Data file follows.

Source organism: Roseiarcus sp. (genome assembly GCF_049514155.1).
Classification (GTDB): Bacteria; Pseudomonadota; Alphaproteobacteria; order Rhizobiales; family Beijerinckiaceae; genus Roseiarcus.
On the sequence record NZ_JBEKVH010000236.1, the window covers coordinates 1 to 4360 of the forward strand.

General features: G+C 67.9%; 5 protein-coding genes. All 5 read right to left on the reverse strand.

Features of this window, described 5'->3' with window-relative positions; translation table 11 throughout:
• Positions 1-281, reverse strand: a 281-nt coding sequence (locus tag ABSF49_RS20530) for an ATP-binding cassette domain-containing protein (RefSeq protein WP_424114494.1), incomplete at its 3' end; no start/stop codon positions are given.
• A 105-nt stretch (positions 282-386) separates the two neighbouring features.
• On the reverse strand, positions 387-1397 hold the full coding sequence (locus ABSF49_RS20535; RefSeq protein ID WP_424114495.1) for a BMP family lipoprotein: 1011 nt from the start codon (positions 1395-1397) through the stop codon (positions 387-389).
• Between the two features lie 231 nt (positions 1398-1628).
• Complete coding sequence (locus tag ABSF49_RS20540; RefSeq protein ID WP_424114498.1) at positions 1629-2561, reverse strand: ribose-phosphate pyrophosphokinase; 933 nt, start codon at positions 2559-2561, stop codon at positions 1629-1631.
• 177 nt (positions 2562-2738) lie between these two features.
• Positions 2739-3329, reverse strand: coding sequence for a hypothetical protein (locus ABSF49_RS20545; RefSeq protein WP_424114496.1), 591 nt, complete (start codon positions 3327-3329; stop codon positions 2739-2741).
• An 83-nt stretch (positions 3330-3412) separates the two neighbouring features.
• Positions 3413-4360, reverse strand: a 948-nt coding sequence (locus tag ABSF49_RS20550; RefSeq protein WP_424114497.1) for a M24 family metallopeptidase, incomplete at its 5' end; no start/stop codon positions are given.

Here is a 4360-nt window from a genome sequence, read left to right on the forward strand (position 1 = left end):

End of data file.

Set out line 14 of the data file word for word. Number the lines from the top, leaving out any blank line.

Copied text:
• Positions 3413-4360, reverse strand: a 948-nt coding sequence (locus tag ABSF49_RS20550; RefSeq protein WP_424114497.1) for a M24 family metallopeptidase, incomplete at its 5' end; no start/stop codon positions are given.